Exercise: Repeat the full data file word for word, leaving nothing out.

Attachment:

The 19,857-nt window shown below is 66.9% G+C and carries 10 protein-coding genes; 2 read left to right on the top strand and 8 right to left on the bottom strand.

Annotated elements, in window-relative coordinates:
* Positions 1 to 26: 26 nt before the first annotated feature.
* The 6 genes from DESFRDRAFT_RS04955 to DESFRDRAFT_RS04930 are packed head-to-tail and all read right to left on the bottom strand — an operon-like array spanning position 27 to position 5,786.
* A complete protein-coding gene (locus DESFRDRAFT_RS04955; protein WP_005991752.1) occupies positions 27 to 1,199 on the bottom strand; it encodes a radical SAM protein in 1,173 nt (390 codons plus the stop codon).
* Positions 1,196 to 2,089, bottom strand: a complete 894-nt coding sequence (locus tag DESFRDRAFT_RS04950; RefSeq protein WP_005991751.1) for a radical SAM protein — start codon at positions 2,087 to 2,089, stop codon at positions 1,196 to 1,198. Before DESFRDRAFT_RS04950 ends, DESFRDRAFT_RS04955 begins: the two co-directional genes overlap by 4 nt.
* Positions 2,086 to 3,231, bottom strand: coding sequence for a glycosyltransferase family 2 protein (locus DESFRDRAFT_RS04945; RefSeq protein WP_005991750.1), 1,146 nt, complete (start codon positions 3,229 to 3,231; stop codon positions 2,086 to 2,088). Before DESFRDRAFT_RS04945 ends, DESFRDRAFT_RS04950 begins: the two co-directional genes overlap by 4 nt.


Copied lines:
The 19,857-nt window shown below is 66.9% G+C and carries 10 protein-coding genes; 2 read left to right on the top strand and 8 right to left on the bottom strand.

Annotated elements, in window-relative coordinates:
* Positions 1 to 26: 26 nt before the first annotated feature.
* The 6 genes from DESFRDRAFT_RS04955 to DESFRDRAFT_RS04930 are packed head-to-tail and all read right to left on the bottom strand — an operon-like array spanning position 27 to position 5,786.
* A complete protein-coding gene (locus DESFRDRAFT_RS04955; protein WP_005991752.1) occupies positions 27 to 1,199 on the bottom strand; it encodes a radical SAM protein in 1,173 nt (390 codons plus the stop codon).
* Positions 1,196 to 2,089, bottom strand: a complete 894-nt coding sequence (locus tag DESFRDRAFT_RS04950; RefSeq protein WP_005991751.1) for a radical SAM protein — start codon at positions 2,087 to 2,089, stop codon at positions 1,196 to 1,198. Before DESFRDRAFT_RS04950 ends, DESFRDRAFT_RS04955 begins: the two co-directional genes overlap by 4 nt.
* Positions 2,086 to 3,231, bottom strand: coding sequence for a glycosyltransferase family 2 protein (locus DESFRDRAFT_RS04945; RefSeq protein WP_005991750.1), 1,146 nt, complete (start codon positions 3,229 to 3,231; stop codon positions 2,086 to 2,088). Before DESFRDRAFT_RS04945 ends, DESFRDRAFT_RS04950 begins: the two co-directional genes overlap by 4 nt.